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wins top award at Visualization and Data Analysis 2019

Paper offering a new look at how students learn 
wins top award at Visualization and Data Analysis 2019

Nina Welding • DATE: January 24, 2019

A paper co-authored by Chaoli Wang, associate professor of computer science and engineering at the University of Notre Dame, received the Kostas Pantazos Memorial Award for Outstanding Paper in Visualization and Data Analysis at the IS&T International Symposium on Electronic Imaging earlier this month. Presented at the conference by Maggie C. Goulden, a student at Trinity College Dublin and former Naughton Research Experiences for Undergraduate student at Notre Dame, the paper demonstrated a new way to visualize and analyze the online learning behaviors of college students in order to increase retention rates and enhance learning outcomes.

Retention rates for students have been linked to student performance. Thus, better understanding learning behaviors is an important topic as higher education across the country continues to face shrinking retention and graduation rates. In fact, in its most recent study, the National Center for Education Statistics cited that the retention rate of U.S. college students [those returning to school from year to year] was 81% while the six-year graduation for those same students was only 60%.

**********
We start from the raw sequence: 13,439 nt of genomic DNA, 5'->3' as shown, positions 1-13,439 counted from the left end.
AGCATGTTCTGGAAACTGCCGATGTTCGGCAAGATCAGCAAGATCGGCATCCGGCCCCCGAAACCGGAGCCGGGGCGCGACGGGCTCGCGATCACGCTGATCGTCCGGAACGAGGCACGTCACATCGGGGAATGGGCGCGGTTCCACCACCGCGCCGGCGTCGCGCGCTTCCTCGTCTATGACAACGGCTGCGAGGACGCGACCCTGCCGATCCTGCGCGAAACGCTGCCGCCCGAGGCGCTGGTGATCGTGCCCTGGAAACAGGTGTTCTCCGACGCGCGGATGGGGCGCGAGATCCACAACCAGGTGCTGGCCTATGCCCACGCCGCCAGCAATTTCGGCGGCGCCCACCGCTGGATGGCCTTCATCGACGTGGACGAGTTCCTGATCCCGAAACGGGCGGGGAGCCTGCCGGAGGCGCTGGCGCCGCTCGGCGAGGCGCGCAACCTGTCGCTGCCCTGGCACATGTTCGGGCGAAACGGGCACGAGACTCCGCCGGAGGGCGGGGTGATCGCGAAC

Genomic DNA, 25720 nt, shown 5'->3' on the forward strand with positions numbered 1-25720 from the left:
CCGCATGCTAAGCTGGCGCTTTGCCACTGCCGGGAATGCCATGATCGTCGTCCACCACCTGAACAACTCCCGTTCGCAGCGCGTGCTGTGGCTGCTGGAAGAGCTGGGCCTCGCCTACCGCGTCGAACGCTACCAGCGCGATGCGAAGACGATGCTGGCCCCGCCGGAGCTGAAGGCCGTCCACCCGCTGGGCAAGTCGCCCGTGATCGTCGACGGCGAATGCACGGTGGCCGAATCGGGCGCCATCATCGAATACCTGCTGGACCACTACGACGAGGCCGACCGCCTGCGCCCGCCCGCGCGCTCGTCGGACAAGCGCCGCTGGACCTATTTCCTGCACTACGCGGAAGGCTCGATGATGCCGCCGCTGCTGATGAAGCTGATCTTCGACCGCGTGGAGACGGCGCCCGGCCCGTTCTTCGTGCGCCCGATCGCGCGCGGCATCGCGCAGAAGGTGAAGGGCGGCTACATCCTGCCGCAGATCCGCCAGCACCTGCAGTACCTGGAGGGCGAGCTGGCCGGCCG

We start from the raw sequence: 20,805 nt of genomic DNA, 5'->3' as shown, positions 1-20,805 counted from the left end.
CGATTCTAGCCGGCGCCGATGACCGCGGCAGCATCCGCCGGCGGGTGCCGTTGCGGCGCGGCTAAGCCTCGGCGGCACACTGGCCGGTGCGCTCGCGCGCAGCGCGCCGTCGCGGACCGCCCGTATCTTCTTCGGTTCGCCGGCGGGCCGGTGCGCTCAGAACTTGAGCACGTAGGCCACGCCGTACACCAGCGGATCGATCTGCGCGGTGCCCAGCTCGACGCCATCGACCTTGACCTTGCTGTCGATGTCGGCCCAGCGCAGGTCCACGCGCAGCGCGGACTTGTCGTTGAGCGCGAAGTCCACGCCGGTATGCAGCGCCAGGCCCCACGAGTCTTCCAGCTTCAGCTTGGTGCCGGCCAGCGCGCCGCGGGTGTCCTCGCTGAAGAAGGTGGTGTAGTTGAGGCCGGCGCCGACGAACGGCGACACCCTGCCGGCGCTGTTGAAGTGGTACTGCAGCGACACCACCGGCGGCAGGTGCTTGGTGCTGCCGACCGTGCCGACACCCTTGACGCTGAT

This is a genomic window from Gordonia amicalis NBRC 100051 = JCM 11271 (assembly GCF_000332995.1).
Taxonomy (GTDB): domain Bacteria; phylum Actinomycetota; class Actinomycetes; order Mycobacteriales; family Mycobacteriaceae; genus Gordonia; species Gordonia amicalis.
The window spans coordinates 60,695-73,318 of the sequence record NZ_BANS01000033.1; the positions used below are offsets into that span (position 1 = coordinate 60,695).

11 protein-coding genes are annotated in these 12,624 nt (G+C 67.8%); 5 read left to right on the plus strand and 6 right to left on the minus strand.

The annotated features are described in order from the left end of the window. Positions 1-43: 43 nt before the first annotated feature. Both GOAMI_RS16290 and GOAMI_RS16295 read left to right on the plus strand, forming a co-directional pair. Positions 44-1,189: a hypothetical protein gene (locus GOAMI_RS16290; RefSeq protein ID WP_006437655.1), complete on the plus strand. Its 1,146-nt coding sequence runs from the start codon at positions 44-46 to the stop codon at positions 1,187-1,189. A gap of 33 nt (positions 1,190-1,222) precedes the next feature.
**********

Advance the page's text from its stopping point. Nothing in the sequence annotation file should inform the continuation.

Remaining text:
In this paper, Wang and co-authors [Goulden; Eric Gronda of the University of Maryland, Baltimore County; Yurou Yang and Zihang Zhang of Zhejiang University; and Jun Tao, Xiaojing Duan, G. Alex Ambrose, Kevin Abbott, and Patrick Miller of the University of Notre Dame] introduced a novel tool for analyzing course clickstream data. The visual analytics tool they developed, Course Clickstream Visualization (CCVis), goes beyond the tracking of assignments and student behaviors employed in Learning Management Systems (LMS) such as Sakai, Moodle or Blackboard. Specifically, it employs higher-order network and structural identity classifications that enable visual analytics of students’ activity patterns in the online portions of LMS courses to analyze, categorize and summarize those behaviors, including a detailed comparison of group and individual student behaviors. The ultimate goal of CCVis is to help instructors monitor and manage student progress and performance.

The work reported in the paper was supported in part through the National Science Foundation. It targeted an introductory course with more than 2,000 students. The next step, according to Wang, will be to improve the visual encodings of CCVis to be able to collect student writing and instructor feedback for text mining. This would allow instructors to better spot at-risk students. Other refinements could include customization for administrators [to more accurately estimate student retention], as well as students so that they can compare their performance to that of peers [potentially promoting self-motivation].

Wang joined the University in 2014. His research interests include scientific visualization, big data analytics, high-performance visualization, information visualization, user interface and interaction and visualization in education.